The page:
Hoi An was collapsing into ruin before doi moi (Vietnam's new economic policy instituted in 1989). It is now a UNESCO World Heritage site. Few towns in Asia boast such a well-preserved history and a strong economy.
Most of the town's visible history dates from the late 18th to the early 20th century. But Hoi An's zenith of wealth and power came earlier than that. It existed during the Kingdom of Champa in the 2nd to 10th centuries, recorded as a busy seaport in Persian and Arab documents.
By the 16th century, Hoi An was a major Portuguese trading centre, in the same league as Macau and Malacca. Chinese and Japanese merchants made its fortune, setting up waterfront trading houses which developed into expatriate colonies. The Japanese, however, disappeared during the 17th century after the Shogunate withdrew into isolation, whilst the Chinese continued to expand. Dutch traders came in and French missionaries appeared, foreshadowing the French colonial takeover two centuries later.
The Tay Son rebellion of the 1770s and 80s destroyed most of the town. Rebuilt after that, Hoi An retains a distinct Chinese atmosphere with low, tile-roofed houses and narrow streets; the original structure of some of these streets remains almost intact. The best houses were made of rare wood, decorated with lacquered boards and panels engraved with Chinese characters.
During the 19th century the Thu Bon River silted up, blocking the passage of ships, and nearby Danang with its deepwater harbour supplanted Hoi An as the main seaport of central Vietnam. Losing its raison d'etre, the old town began to stagnate. As in the old days, Duong Tran Phu is the main street. A row of vibrantly ornate temples and clan houses face south towards the river, built by the various Chinese communities of Hoi An.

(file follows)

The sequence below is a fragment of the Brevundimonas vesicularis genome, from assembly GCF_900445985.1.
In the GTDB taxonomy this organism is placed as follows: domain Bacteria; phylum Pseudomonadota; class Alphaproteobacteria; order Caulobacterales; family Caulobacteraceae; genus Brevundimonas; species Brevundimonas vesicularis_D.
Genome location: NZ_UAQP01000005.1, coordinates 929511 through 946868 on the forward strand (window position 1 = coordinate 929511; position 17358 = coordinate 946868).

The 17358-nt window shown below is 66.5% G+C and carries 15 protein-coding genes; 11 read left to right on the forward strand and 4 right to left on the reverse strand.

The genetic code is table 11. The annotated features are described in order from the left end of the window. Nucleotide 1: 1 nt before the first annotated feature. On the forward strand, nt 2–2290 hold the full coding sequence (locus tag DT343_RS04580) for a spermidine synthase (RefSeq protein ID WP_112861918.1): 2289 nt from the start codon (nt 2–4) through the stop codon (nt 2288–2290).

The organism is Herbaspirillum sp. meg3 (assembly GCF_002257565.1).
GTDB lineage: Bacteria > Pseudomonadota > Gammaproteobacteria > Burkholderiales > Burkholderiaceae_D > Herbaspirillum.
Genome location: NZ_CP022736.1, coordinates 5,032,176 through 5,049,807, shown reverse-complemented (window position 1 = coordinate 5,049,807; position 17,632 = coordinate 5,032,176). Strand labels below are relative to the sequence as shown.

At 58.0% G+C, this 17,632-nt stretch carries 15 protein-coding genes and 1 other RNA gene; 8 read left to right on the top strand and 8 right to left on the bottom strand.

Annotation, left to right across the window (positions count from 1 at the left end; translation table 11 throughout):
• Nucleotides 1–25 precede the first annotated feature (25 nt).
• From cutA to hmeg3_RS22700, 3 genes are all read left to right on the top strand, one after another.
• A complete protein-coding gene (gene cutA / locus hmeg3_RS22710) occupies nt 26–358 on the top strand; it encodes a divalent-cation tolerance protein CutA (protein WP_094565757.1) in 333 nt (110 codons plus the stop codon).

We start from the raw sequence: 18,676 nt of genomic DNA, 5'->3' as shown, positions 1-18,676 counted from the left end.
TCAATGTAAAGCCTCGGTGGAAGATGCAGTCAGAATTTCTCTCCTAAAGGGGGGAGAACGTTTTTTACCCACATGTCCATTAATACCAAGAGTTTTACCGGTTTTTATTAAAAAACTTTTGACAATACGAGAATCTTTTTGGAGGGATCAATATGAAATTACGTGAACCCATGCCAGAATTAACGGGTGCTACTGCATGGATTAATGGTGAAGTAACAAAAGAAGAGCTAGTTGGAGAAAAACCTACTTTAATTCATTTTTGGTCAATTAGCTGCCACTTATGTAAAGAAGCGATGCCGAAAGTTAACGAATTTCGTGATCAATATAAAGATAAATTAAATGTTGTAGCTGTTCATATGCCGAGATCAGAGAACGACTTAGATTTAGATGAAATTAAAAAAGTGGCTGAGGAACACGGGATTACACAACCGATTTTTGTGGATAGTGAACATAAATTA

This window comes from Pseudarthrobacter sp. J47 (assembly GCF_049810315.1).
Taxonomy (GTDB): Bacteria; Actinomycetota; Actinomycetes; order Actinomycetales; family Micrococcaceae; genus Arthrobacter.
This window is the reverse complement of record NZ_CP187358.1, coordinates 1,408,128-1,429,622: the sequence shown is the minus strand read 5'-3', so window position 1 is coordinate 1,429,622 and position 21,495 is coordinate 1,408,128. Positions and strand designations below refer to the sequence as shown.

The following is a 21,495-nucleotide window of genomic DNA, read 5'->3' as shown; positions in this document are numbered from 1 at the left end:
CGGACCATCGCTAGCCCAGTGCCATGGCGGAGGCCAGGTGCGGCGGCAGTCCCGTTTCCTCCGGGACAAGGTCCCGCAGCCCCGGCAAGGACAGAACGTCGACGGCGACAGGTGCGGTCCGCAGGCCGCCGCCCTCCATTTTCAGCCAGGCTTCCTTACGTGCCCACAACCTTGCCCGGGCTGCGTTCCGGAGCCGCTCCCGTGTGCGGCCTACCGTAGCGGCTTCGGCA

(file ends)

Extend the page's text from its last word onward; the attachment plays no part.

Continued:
We saw silk worms and how the threads are pulled from the cocoons and woven into cloth. Much embroidery work is done on purses and tablecloths. Framed work looks like a photograph. The towns is organized for tourists and has many shops and tailors. The river runs through the town and the architecture is very pretty. The restaurants are quite good and it is a delightful place to explore. We returned at 9PM and had rain for the first time since we have been in Da Nang. Many of us plan to return next weekend. It is only 40 minutes from Da Nang.
Sunday, I went with Pradeep, from India, to the Catholic Church. We discovered that their services are in the afternoon. So we went to the Caodai Temple. We looked around as a man was sweeping the floor and as we were leaving he told us that a service would be in 5 minutes. So we waited and met a young woman who is an accountant and spoke English. The men are on one side and women on another. I went in with her and very much enjoyed the music. She asked for our phone number and wanted to meet with us again. In the afternoon I went with Pradeep and Marc, American, on the back of the motor bike to enjoy the beach. It is a lovely setting with the mountains surrounding the water. The water is very warm and a swim is most refreshing. The perfect end to a wonderful weekend.